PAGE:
Black Tea-Induced Cellular Survival: Evidence for Reduced Toxicity and Enhanced Immunity in Mice Under Stress

  • Arindam Bhattacharyya Bose Institute, P-1/12 CIT Scheme VII M, Kolkata-700 054, India
  • Gaurisankar Sa Bose Institute, P-1/12 CIT Scheme VII M, Kolkata-700 054, India
  • Tanya Das Bose Institute, P-1/12 CIT Scheme VII M, Kolkata-700 054, India
  • Maqsood Siddiqi Bose Institute, P-1/12 CIT Scheme VII M, Kolkata-700 054, India

Abstract

It is known that during disease conditions like cancer, due to the disease itself or due to continuous exposure to various toxic drugs, the intrinsic regulatory machinery, e.g., immune and detoxification systems, of the host becomes jeopardized. Thus the drug has to be withdrawn to prevent further immunosuppression and toxicity in tumor-bearer, resulting in total failure of the treatment. It is, therefore, of utmost necessity to search for a biological response modifier that can restore the immunopharmacological balance of the host. Many dietary constituents are chemopreventive in animal models. It is already recognized that black tea, the popular beverage, has both anticancer and immunostimultory effects. In the current study the role of black tea in reducing toxicity and ameliorating immunosuppression in mice bearing Ehrlichs Ascites carcinoma (EAC) has been elaborated. Our results showed that black tea delivers the immune system of the host from its suppressed condition as caused by the developing tumor. It has also been demonstrated that this popular beverage is not toxic by itself, additionally it regresses the tumor-induced toxicity in the host and improves the blood parameters. All these findings indicate that black tea plays an important role in protecting the intrinsic defense machineries of the tumor bearer. These results may help in increasing the likelihood of success in chemoprevention trials and in providing dietary advice to the general population to ultimately optimize the chances of preventing cancer.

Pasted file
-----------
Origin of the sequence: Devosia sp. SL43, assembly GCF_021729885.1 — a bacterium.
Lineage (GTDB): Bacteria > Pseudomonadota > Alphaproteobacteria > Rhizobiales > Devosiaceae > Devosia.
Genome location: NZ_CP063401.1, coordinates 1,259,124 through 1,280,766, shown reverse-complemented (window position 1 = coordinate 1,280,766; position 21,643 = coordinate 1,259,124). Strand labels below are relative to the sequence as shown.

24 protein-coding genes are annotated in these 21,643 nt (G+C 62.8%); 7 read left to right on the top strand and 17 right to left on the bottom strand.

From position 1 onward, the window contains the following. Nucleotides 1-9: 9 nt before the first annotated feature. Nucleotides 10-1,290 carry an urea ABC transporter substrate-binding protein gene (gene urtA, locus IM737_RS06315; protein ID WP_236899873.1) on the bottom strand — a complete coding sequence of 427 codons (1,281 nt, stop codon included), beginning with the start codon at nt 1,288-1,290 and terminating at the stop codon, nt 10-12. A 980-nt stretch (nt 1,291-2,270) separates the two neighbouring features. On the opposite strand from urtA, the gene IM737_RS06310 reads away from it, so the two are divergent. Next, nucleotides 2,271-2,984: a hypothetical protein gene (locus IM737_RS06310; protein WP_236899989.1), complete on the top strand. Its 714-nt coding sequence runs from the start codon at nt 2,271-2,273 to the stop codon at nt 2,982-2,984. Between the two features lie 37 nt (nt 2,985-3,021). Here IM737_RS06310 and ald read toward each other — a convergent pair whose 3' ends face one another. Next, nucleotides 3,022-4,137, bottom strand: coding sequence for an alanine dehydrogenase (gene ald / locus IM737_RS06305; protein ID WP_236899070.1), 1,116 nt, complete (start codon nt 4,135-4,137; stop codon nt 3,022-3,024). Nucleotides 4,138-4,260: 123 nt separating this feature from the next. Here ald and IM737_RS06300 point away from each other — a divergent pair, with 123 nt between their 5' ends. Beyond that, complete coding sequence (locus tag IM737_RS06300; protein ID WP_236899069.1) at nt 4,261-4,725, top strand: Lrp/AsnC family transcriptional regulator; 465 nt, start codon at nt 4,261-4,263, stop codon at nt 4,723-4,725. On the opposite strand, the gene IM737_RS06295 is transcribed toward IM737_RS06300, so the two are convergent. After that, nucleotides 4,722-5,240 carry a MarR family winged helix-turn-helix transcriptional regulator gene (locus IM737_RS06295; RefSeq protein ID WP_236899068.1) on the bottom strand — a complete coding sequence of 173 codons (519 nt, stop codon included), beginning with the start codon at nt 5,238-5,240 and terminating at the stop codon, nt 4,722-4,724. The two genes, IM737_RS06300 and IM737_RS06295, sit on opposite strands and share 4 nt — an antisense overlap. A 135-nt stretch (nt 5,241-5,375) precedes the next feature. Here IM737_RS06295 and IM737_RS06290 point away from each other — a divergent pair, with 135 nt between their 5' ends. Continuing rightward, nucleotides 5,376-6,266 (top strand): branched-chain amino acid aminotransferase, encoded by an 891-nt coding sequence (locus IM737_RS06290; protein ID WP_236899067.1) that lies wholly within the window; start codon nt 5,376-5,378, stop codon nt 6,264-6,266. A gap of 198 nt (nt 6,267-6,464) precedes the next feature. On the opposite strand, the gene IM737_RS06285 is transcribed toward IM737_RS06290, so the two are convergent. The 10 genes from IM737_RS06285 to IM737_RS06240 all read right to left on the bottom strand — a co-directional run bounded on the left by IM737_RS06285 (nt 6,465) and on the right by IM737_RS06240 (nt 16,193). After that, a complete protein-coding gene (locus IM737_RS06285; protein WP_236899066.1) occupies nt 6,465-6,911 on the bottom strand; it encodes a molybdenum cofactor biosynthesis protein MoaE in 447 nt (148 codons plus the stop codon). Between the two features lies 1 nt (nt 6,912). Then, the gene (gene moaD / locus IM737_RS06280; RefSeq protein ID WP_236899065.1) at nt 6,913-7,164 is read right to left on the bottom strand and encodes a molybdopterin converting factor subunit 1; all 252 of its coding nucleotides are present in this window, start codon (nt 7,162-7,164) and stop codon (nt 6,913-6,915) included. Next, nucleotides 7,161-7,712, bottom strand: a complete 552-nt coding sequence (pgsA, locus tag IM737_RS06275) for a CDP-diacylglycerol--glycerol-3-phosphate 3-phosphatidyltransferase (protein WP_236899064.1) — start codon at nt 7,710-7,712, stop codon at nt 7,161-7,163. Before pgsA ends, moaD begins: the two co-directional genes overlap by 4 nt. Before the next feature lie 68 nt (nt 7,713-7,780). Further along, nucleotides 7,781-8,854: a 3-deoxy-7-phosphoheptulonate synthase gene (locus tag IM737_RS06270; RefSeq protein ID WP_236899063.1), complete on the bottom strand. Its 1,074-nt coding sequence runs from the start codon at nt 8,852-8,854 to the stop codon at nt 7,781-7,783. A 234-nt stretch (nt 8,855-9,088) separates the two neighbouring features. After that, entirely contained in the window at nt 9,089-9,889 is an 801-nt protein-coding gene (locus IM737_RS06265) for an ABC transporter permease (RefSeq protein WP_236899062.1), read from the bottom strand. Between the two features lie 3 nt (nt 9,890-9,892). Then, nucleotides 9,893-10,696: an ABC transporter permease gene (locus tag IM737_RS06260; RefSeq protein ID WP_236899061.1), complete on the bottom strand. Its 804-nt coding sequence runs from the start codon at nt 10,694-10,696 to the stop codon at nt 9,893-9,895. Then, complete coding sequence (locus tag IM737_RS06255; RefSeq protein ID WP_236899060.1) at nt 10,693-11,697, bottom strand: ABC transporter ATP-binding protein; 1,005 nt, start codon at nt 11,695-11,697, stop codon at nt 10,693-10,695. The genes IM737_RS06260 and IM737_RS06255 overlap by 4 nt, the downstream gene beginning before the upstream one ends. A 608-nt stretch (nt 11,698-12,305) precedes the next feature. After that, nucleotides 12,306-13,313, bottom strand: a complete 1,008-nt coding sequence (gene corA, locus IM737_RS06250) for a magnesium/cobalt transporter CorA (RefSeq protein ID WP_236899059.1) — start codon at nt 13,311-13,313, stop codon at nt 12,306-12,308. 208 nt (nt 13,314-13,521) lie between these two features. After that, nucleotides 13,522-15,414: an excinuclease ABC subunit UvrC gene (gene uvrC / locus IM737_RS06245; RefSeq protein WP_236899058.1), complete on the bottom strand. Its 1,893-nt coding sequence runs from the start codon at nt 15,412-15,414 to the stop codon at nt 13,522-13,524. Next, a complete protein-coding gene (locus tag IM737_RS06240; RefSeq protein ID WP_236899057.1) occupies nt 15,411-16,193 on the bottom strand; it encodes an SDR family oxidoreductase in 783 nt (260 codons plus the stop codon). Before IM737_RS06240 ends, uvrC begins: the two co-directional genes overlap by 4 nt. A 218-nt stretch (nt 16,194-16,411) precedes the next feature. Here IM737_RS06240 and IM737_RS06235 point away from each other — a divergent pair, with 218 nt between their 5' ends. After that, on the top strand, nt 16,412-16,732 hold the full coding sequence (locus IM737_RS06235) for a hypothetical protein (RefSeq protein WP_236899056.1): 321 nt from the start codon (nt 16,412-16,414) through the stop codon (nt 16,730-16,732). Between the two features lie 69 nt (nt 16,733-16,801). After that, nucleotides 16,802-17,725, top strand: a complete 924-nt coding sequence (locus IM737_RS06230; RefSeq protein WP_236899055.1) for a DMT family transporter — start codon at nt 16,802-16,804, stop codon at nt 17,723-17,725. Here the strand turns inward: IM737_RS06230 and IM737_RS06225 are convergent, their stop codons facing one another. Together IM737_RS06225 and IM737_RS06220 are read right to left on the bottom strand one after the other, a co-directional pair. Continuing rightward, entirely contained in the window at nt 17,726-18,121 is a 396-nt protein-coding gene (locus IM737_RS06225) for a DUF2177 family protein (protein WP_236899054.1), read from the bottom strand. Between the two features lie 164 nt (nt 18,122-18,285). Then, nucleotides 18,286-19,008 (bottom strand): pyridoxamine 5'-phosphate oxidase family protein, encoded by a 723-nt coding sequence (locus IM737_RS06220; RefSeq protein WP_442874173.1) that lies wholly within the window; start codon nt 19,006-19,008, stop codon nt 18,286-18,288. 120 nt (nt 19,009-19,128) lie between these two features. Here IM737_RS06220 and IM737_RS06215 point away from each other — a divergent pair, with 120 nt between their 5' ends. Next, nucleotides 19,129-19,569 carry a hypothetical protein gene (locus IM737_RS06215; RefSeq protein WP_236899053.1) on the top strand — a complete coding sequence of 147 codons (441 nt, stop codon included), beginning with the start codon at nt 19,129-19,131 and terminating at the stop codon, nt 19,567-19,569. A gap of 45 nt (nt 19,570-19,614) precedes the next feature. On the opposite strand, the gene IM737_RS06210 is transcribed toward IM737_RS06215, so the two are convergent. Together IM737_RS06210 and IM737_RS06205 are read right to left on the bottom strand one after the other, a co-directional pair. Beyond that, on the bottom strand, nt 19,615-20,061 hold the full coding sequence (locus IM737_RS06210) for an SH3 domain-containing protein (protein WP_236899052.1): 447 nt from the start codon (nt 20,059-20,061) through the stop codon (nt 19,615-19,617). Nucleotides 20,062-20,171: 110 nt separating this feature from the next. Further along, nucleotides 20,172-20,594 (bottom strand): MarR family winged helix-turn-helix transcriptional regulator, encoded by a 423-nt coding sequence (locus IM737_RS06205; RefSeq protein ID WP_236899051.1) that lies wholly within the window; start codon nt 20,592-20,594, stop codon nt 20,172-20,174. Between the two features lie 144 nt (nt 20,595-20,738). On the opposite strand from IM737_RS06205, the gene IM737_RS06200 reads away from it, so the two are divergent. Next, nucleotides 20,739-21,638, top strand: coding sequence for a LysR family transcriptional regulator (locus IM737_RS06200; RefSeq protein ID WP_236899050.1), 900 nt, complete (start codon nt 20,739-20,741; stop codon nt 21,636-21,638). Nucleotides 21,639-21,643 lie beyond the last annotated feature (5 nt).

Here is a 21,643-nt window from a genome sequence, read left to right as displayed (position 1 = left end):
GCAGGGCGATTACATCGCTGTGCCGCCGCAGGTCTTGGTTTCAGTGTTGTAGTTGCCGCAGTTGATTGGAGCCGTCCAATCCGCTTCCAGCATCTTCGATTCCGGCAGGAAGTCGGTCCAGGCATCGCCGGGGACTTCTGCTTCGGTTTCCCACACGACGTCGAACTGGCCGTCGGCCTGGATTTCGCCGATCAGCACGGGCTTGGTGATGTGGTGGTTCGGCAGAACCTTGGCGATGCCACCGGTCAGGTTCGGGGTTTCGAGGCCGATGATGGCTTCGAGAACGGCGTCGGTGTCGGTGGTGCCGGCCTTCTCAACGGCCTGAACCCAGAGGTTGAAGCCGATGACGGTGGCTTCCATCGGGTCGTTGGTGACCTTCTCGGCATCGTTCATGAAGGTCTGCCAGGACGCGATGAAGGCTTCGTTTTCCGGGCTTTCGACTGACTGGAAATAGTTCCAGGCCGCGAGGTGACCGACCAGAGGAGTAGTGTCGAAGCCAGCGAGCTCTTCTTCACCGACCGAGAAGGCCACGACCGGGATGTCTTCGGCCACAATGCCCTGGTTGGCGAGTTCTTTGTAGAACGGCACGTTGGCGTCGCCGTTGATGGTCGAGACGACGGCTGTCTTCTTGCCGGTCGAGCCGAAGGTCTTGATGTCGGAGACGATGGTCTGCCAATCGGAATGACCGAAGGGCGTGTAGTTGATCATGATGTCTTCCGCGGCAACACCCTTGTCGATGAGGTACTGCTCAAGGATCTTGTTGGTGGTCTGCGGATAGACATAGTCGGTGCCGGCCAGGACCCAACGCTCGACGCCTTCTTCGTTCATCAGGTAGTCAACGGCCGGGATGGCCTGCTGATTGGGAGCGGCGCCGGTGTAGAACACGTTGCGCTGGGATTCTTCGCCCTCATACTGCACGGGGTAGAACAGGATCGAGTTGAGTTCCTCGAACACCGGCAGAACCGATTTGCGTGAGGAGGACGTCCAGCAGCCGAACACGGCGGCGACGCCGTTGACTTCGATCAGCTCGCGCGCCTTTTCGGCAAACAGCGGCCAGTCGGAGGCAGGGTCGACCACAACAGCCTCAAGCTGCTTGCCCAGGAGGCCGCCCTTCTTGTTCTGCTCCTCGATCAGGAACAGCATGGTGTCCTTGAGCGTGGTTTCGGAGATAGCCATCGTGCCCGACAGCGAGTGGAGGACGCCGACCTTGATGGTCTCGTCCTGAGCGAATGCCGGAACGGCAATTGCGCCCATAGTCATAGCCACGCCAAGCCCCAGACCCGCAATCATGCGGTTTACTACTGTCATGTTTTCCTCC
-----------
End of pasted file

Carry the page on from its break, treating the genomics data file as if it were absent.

Keywords: Cancer; toxicity; immunity; mice; tumor bearer dietary constituents; immuno-stimulation; chemopreveion.

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How to Cite
Bhattacharyya, A., G. Sa, T. Das, and M. Siddiqi. “Black Tea-Induced Cellular Survival: Evidence for Reduced Toxicity and Enhanced Immunity in Mice Under Stress”. International Journal of Tea Science, Vol. 2, no. 01 and 02, June 2003, pp. 34-39, doi:10.20425/ijts.v2i1and2.4587.